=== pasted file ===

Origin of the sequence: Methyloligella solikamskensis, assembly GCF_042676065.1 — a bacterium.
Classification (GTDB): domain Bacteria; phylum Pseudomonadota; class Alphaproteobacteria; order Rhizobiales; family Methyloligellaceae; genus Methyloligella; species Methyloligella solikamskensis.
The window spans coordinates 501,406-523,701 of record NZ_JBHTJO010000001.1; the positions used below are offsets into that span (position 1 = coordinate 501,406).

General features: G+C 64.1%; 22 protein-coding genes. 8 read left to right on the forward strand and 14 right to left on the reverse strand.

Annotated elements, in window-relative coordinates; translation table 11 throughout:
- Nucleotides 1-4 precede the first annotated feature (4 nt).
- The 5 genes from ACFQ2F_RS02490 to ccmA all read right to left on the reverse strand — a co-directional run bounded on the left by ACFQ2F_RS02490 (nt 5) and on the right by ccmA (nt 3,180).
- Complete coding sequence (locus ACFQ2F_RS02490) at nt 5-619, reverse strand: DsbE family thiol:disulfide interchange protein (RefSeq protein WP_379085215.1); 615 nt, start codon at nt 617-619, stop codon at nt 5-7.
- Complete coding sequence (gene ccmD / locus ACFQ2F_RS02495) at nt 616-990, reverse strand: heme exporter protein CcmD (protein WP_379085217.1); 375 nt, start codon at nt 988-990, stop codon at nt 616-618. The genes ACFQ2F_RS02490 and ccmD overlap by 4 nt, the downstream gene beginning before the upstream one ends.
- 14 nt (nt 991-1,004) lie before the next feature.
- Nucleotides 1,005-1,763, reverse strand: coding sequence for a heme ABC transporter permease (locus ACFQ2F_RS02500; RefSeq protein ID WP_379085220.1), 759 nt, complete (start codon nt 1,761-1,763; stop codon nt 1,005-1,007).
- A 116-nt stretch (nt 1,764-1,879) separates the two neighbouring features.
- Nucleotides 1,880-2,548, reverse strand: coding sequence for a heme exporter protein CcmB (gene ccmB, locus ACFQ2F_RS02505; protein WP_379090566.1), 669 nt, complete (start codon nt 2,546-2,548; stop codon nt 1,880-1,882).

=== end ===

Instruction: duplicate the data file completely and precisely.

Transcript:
Origin of the sequence: Methyloligella solikamskensis, assembly GCF_042676065.1 — a bacterium.
Classification (GTDB): domain Bacteria; phylum Pseudomonadota; class Alphaproteobacteria; order Rhizobiales; family Methyloligellaceae; genus Methyloligella; species Methyloligella solikamskensis.
The window spans coordinates 501,406-523,701 of record NZ_JBHTJO010000001.1; the positions used below are offsets into that span (position 1 = coordinate 501,406).

General features: G+C 64.1%; 22 protein-coding genes. 8 read left to right on the forward strand and 14 right to left on the reverse strand.

Annotated elements, in window-relative coordinates; translation table 11 throughout:
- Nucleotides 1-4 precede the first annotated feature (4 nt).
- The 5 genes from ACFQ2F_RS02490 to ccmA all read right to left on the reverse strand — a co-directional run bounded on the left by ACFQ2F_RS02490 (nt 5) and on the right by ccmA (nt 3,180).
- Complete coding sequence (locus ACFQ2F_RS02490) at nt 5-619, reverse strand: DsbE family thiol:disulfide interchange protein (RefSeq protein WP_379085215.1); 615 nt, start codon at nt 617-619, stop codon at nt 5-7.
- Complete coding sequence (gene ccmD / locus ACFQ2F_RS02495) at nt 616-990, reverse strand: heme exporter protein CcmD (protein WP_379085217.1); 375 nt, start codon at nt 988-990, stop codon at nt 616-618. The genes ACFQ2F_RS02490 and ccmD overlap by 4 nt, the downstream gene beginning before the upstream one ends.
- 14 nt (nt 991-1,004) lie before the next feature.
- Nucleotides 1,005-1,763, reverse strand: coding sequence for a heme ABC transporter permease (locus ACFQ2F_RS02500; RefSeq protein ID WP_379085220.1), 759 nt, complete (start codon nt 1,761-1,763; stop codon nt 1,005-1,007).
- A 116-nt stretch (nt 1,764-1,879) separates the two neighbouring features.
- Nucleotides 1,880-2,548, reverse strand: coding sequence for a heme exporter protein CcmB (gene ccmB, locus ACFQ2F_RS02505; protein WP_379090566.1), 669 nt, complete (start codon nt 2,546-2,548; stop codon nt 1,880-1,882).